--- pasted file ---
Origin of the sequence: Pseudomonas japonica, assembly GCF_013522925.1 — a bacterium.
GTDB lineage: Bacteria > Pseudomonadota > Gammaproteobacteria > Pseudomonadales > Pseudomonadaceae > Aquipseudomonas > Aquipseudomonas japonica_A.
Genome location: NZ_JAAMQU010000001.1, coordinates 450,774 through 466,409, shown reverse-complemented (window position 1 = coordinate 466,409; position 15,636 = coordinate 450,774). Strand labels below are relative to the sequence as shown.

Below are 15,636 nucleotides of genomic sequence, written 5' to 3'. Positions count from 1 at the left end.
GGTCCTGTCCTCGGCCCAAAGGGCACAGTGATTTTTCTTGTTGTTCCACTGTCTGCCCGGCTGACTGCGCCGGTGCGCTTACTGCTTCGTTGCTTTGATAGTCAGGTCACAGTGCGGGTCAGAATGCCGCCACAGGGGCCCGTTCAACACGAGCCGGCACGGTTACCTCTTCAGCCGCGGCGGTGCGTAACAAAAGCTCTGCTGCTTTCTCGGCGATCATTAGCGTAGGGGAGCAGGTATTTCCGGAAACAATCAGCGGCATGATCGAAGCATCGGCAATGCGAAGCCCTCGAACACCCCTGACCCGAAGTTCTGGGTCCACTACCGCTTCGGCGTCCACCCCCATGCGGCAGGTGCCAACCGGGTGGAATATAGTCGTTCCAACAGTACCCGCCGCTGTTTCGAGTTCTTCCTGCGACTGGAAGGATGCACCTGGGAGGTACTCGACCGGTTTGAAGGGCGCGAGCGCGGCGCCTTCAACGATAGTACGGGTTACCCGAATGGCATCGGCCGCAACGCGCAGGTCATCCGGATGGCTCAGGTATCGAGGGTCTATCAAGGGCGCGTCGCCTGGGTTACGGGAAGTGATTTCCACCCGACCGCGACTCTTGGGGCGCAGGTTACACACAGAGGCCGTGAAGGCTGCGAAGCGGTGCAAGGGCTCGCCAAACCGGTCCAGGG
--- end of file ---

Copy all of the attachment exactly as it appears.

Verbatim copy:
Origin of the sequence: Pseudomonas japonica, assembly GCF_013522925.1 — a bacterium.
GTDB lineage: Bacteria > Pseudomonadota > Gammaproteobacteria > Pseudomonadales > Pseudomonadaceae > Aquipseudomonas > Aquipseudomonas japonica_A.
Genome location: NZ_JAAMQU010000001.1, coordinates 450,774 through 466,409, shown reverse-complemented (window position 1 = coordinate 466,409; position 15,636 = coordinate 450,774). Strand labels below are relative to the sequence as shown.

Below are 15,636 nucleotides of genomic sequence, written 5' to 3'. Positions count from 1 at the left end.
GGTCCTGTCCTCGGCCCAAAGGGCACAGTGATTTTTCTTGTTGTTCCACTGTCTGCCCGGCTGACTGCGCCGGTGCGCTTACTGCTTCGTTGCTTTGATAGTCAGGTCACAGTGCGGGTCAGAATGCCGCCACAGGGGCCCGTTCAACACGAGCCGGCACGGTTACCTCTTCAGCCGCGGCGGTGCGTAACAAAAGCTCTGCTGCTTTCTCGGCGATCATTAGCGTAGGGGAGCAGGTATTTCCGGAAACAATCAGCGGCATGATCGAAGCATCGGCAATGCGAAGCCCTCGAACACCCCTGACCCGAAGTTCTGGGTCCACTACCGCTTCGGCGTCCACCCCCATGCGGCAGGTGCCAACCGGGTGGAATATAGTCGTTCCAACAGTACCCGCCGCTGTTTCGAGTTCTTCCTGCGACTGGAAGGATGCACCTGGGAGGTACTCGACCGGTTTGAAGGGCGCGAGCGCGGCGCCTTCAACGATAGTACGGGTTACCCGAATGGCATCGGCCGCAACGCGCAGGTCATCCGGATGGCTCAGGTATCGAGGGTCTATCAAGGGCGCGTCGCCTGGGTTACGGGAAGTGATTTCCACCCGACCGCGACTCTTGGGGCGCAGGTTACACACAGAGGCCGTGAAGGCTGCGAAGCGGTGCAAGGGCTCGCCAAACCGGTCCAGGG